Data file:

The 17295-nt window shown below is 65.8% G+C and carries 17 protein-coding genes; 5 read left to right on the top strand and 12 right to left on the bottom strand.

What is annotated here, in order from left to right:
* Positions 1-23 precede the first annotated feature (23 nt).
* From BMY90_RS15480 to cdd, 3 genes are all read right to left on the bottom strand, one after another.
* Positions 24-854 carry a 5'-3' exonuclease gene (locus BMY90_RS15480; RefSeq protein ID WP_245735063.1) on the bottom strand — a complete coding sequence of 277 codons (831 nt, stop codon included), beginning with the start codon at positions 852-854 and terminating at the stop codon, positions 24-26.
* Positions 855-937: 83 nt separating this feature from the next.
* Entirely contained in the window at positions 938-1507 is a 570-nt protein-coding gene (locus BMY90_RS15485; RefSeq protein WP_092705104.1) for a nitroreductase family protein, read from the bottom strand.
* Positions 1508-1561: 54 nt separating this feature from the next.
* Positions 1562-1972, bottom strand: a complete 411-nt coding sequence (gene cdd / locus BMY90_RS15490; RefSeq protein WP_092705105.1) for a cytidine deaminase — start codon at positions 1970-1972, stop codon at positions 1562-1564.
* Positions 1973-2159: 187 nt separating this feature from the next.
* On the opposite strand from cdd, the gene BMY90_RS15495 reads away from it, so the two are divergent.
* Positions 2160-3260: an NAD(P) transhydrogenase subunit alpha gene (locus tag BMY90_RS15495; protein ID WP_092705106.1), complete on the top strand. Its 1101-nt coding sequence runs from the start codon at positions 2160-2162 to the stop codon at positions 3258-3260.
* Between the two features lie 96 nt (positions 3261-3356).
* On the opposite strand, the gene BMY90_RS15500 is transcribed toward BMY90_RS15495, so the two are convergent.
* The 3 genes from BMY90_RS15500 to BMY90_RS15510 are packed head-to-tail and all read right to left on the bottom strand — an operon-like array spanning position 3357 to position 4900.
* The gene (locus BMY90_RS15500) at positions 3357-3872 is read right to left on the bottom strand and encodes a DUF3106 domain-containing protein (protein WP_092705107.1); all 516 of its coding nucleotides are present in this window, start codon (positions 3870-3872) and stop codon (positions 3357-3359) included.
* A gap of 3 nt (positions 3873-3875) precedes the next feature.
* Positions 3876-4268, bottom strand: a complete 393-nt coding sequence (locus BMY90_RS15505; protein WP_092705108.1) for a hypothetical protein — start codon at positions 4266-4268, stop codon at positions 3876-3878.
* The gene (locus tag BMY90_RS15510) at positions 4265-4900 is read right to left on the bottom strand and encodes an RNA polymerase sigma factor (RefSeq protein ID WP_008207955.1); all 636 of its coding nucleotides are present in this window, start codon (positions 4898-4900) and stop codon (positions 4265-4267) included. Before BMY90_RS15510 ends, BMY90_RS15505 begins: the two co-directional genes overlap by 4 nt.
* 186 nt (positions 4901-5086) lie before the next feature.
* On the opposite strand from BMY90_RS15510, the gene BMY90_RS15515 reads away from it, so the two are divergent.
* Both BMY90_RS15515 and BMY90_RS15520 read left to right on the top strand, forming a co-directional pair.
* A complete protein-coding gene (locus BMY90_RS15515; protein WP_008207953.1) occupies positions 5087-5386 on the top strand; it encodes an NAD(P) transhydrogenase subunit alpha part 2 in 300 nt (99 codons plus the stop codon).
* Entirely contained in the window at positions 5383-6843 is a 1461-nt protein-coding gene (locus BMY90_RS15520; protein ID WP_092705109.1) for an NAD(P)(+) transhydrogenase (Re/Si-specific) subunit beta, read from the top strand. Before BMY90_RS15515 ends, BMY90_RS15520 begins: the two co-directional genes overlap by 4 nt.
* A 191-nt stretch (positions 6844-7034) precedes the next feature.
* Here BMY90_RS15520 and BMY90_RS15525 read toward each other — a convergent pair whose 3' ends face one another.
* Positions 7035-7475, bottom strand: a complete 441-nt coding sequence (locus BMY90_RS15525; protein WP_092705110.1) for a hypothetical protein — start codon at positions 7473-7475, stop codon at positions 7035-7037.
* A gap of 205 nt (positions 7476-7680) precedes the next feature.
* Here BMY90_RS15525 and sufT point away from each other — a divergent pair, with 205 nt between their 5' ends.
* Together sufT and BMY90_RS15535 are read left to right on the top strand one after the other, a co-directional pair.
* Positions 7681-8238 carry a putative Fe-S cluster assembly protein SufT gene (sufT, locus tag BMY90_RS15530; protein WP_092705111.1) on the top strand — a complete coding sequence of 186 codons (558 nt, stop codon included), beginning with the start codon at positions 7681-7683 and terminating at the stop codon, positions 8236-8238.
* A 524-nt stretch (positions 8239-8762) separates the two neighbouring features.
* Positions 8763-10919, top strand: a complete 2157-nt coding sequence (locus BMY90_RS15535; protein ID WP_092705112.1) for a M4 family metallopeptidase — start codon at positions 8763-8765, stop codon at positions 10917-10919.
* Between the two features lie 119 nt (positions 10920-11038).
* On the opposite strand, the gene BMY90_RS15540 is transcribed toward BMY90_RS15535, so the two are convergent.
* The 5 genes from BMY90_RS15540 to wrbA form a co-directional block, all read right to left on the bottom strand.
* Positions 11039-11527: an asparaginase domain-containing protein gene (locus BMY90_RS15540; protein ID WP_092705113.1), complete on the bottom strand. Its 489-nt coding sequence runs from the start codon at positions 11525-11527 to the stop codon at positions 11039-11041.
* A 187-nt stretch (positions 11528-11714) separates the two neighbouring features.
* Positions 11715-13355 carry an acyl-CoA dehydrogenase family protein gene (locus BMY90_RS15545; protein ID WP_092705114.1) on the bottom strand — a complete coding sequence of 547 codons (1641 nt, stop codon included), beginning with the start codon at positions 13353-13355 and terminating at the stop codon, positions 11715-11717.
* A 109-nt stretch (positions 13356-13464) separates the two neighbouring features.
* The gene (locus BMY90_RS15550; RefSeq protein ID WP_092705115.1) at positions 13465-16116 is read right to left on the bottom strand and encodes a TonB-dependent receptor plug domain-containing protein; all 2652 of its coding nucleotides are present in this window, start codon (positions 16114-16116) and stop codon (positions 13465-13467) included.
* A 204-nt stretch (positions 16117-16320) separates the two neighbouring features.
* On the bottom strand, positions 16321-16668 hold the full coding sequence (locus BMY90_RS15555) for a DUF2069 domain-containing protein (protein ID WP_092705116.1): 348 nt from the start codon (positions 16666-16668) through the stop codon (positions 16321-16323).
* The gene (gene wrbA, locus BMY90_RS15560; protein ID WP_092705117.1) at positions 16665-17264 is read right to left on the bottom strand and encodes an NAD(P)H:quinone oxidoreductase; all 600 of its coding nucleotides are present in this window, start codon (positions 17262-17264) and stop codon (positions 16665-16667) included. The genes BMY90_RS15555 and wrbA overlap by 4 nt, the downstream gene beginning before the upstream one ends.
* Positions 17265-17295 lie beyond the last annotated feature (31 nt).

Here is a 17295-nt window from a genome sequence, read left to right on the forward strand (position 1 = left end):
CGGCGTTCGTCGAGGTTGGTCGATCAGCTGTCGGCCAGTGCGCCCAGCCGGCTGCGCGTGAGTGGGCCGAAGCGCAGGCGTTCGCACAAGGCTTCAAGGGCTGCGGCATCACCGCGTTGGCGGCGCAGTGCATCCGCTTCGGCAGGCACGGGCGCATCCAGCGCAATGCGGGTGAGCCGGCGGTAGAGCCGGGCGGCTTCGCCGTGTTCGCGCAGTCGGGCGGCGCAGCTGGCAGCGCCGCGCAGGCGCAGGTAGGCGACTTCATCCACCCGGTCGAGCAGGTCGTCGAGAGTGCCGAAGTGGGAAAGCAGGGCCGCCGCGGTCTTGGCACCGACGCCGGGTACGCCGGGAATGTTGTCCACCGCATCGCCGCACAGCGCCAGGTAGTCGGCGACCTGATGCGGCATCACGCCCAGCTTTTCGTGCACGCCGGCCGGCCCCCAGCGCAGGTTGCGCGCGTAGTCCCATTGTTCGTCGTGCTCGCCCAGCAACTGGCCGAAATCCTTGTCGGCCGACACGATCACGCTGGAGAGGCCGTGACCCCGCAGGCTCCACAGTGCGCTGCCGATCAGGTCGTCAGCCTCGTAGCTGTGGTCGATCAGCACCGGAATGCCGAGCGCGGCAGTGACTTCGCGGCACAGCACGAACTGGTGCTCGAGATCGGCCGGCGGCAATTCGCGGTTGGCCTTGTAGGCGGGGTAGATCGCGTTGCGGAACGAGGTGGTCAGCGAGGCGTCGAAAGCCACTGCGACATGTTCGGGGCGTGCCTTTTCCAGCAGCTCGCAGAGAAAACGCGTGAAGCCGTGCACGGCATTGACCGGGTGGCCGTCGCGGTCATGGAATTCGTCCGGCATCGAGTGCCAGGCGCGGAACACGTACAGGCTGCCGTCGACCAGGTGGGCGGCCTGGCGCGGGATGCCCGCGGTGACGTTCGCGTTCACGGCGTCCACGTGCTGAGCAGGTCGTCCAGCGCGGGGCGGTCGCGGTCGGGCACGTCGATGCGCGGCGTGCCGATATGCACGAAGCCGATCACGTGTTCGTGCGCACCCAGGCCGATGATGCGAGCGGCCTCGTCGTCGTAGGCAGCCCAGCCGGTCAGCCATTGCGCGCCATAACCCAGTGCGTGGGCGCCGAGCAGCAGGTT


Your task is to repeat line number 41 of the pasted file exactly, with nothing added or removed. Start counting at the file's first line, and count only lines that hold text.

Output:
* The gene (locus BMY90_RS15550; RefSeq protein ID WP_092705115.1) at positions 13465-16116 is read right to left on the bottom strand and encodes a TonB-dependent receptor plug domain-containing protein; all 2652 of its coding nucleotides are present in this window, start codon (positions 16114-16116) and stop codon (positions 13465-13467) included.